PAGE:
I’ve been making this unique variation on a traditional Korean dish at least once a week for the past six months . I’ve taught it in several culinary classes and even created a single-serving version for my recent 21-day healthy eating program. Of all of my recipes, this is the one folks rave about the most. I’ve seen photos shared on Facebook and Twitter, friends begging the person posting for the recipe. Folks who have tried this dish just can’ t get enough of it.
Don’t take my word for it, here’s what a few of the folks attending my classes have to say about it:
“Loved this! Delicious and beautiful. Who’d a thunk you could do that with sweet potatoes?” –S.H.
“This was ah-freaka-mazing!” –M.B.
“This dish is great. Even my hubs who doesn’t normally like sweet potatoes loved it!? –M.V.
“I thought I did not like sweet potatoes but had never eaten them like this. Wow!” –L.A.
“This has become one of our family’s favorite dishes.” –G.M.
“This sweet potato dish changed my life! We have it on our menu each week and it’s a family favorite. And the sauce!! It’s incredible. I can’t say enough great things about this dish.” –R.H.
Are you convinced yet? Ready to try it?
Here’s the scoop on Japchae: It’s a traditional Korean dish made with sweet potato starch noodles. The noodles used remind me of glass or cellophane noodles. They are a style of pasta and are parboiled before being added to a dish. Japchae includes vegetables stir fried is sesame oil, usually carrots, onion, mushrooms and spinach, and is often topped with beef. The sauce is made with soy sauce and sugar. Japchae is served hot and cold, usually topped with a sprinkle of sesame seeds.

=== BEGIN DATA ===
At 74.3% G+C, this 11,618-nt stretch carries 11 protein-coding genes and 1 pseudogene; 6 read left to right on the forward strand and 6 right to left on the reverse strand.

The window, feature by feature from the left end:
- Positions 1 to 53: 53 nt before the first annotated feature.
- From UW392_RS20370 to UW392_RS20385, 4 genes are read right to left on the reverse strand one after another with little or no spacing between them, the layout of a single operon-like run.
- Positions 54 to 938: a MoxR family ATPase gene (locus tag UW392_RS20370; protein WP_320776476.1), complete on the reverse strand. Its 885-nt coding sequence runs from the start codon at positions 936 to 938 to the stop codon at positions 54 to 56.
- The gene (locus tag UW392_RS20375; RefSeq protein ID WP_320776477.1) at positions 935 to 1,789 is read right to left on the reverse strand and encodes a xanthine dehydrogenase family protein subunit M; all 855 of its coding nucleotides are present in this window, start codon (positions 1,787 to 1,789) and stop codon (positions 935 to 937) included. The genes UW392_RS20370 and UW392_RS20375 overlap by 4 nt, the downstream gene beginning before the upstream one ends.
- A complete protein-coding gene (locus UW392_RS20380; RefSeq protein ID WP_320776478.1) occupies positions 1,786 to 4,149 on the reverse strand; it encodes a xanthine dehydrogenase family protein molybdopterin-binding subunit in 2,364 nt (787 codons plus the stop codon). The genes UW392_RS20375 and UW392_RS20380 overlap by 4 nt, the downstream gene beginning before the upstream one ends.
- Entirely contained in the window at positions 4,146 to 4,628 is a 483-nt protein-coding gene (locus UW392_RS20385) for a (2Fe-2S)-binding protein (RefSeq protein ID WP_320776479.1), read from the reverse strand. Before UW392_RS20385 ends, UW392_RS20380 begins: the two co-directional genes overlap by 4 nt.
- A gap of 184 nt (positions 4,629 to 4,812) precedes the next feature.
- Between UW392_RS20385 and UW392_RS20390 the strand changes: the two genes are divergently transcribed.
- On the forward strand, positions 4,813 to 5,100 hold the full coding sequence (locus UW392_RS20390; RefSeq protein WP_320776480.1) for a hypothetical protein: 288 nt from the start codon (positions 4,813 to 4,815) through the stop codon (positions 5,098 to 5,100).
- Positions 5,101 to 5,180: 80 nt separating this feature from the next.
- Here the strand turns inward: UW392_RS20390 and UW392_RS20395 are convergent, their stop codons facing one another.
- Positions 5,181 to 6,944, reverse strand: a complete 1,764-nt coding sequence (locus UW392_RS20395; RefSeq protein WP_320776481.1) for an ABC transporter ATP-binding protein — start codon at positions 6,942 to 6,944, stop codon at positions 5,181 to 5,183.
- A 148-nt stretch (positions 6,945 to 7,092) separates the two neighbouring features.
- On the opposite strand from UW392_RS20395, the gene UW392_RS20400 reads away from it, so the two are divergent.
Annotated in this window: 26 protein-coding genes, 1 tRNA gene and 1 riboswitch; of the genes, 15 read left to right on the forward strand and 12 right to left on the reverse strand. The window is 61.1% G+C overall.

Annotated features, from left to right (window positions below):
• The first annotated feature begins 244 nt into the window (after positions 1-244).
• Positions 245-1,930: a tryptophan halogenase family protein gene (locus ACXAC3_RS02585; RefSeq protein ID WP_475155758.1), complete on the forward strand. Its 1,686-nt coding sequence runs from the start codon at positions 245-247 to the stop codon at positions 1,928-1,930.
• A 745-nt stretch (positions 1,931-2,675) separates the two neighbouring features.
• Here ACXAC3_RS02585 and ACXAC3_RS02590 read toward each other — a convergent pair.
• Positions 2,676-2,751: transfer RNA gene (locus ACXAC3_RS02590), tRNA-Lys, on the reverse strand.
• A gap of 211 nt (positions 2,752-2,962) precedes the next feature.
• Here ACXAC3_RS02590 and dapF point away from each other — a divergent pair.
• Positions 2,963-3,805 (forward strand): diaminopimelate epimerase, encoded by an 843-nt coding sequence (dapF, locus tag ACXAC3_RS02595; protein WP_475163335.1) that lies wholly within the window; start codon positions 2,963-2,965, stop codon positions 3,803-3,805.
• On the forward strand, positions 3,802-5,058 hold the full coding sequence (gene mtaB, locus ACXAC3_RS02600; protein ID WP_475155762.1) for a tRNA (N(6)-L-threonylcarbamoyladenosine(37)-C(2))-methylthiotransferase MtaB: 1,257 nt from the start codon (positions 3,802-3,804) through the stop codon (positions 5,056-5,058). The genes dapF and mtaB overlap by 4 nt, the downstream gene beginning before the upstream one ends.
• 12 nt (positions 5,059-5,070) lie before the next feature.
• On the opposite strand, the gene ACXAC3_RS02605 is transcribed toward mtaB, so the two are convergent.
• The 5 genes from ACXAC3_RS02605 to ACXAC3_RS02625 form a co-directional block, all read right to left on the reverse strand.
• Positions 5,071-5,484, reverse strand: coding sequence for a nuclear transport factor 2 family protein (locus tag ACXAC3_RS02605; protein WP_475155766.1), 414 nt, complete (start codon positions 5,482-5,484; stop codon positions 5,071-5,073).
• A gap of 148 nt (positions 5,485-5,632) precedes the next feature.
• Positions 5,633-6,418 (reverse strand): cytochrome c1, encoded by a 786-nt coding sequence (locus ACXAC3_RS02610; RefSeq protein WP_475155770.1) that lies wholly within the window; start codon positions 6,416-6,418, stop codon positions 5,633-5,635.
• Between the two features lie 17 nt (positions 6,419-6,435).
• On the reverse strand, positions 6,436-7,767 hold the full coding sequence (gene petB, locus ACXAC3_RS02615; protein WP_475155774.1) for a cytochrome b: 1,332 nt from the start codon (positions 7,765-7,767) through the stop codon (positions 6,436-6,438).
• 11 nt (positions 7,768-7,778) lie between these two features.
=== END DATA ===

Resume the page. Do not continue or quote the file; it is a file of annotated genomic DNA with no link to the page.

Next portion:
My variation on this dish starts with a change-up in the noodles. Instead of using the traditional pasta-style noodles, I’ve used actual sweet potatoes. I cut them with a Spiral Slicer, the kitchen gizmo I lovingly refer to as The Noodler.
I’ve stuck with the traditional vegetables, with only one swap, replacing spinach with kale. In the sauce, I have swapped out maple syrup for the sugar . The maple flavor works nicely with the sweet potato noodles.
While traditionally served with beef, this dish looks and tastes great without it. At a recent flexitarian meals class I taught with Katie of Healthnut Foodie, beef from Parker Farms was used to top this dish. If we want to amp up the protein content of this dish in our meatless home, we top it with maple sesame tofu. I’ll share the tofu recipe soon. Here’s a sneak peek:
So there you have it, a new twist on Japchae that’s packed with nutrients and flavor. I hope you’ll try this one and add your name to the growing list of Johnna’s Japchae fans!